From pre-production through filming, Park paid special attention to working out the picture’s spatial concept, wanting to make it as singular as the tale itself. Working off of his theme of incarceration – both psychological and physical – the spatial concept can be categorized into “simple” and “compound.”
An example of the former is Sang-hyun’s space(s). The character’s orbit was designed to reflect the ethical and ascetic life of a priest, in the monastery and the hospital in Africa; a very austere décor with plain white walls, wooden flooring, and minimal furniture, designed to create a cold and dry atmosphere. Many of the scenes that take place after the priest’s transformation into a vampire were shot on indoor sets, as Park sought to intensify the drama within limited space. Narrow winding corridors of the hospital are metaphorical of the mental conflict and afflictions of a priest who abandons his creed.
On the other hand, Tae-ju’s dressmaker’s shop is a mixture of culturally clashing elements. Production designer Ryu Seong-hie and her team used wallpapers and fabrics, inspired by the phantasmal paintings of 19th-century French symbolist Odilon Redon, as an unbecoming backdrop. Jumbled up inside the traditional Japanese-style house are traditional Korean costumes, vodka, herbal medicines, figures of the Virgin Mary, and old Korean pop music. These incompatible objects together rid the space of any particular national trait, and the disharmonious quality of the space fuels Tae-ju’s frustration and desire for escape. Yet when Sang-hyun gives in to his carnal desire there, the space becomes more fantastical.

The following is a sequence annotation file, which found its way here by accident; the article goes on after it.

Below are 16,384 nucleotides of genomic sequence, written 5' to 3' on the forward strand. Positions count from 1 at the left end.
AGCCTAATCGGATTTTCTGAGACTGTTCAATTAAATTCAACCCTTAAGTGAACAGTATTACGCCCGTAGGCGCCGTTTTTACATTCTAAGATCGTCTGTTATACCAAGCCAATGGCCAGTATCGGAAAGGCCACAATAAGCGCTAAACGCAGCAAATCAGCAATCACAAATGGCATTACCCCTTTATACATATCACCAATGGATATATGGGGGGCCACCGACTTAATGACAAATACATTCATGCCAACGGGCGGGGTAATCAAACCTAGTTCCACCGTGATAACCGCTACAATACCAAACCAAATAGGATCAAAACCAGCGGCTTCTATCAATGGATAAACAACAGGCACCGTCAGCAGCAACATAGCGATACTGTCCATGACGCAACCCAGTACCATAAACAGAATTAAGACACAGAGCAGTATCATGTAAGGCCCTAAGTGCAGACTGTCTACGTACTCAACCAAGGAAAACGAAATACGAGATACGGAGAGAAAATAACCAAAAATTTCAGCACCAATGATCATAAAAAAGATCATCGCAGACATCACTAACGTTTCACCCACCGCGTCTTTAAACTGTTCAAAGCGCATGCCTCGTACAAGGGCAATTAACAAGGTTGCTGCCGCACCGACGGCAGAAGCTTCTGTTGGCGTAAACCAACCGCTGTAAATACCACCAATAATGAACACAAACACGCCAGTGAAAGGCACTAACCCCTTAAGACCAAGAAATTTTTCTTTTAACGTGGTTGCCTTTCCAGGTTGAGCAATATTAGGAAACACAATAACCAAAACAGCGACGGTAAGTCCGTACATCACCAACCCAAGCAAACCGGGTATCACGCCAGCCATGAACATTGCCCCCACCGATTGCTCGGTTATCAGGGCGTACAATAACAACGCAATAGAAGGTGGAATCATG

To the latter point, a sensuous mise-en-scène, one of the most distinctive traits of Park’s movies, is evident in Thirst. With equally strong presences of the male and female leads, the mise-en-scène encompasses both femininity and masculinity.
Similarly, Chung widened his cinematography angles in Thirst to allow greater freedom for the actors – a departure from his previous films for Park, wherein just about every camera move had been worked out in advance. Both director and cinematographer worked closely with their regular collaborator Park Hyun-won, whom they see as having a perfect understanding of Park’s intentions with regards to lighting, and who this time out created a unique color palette by trying different techniques such as mixing green and tungsten. Emphasis was placed on the contrast between the story’s light-filled beginning and the deep darkness following Sang-hyun’s transformation.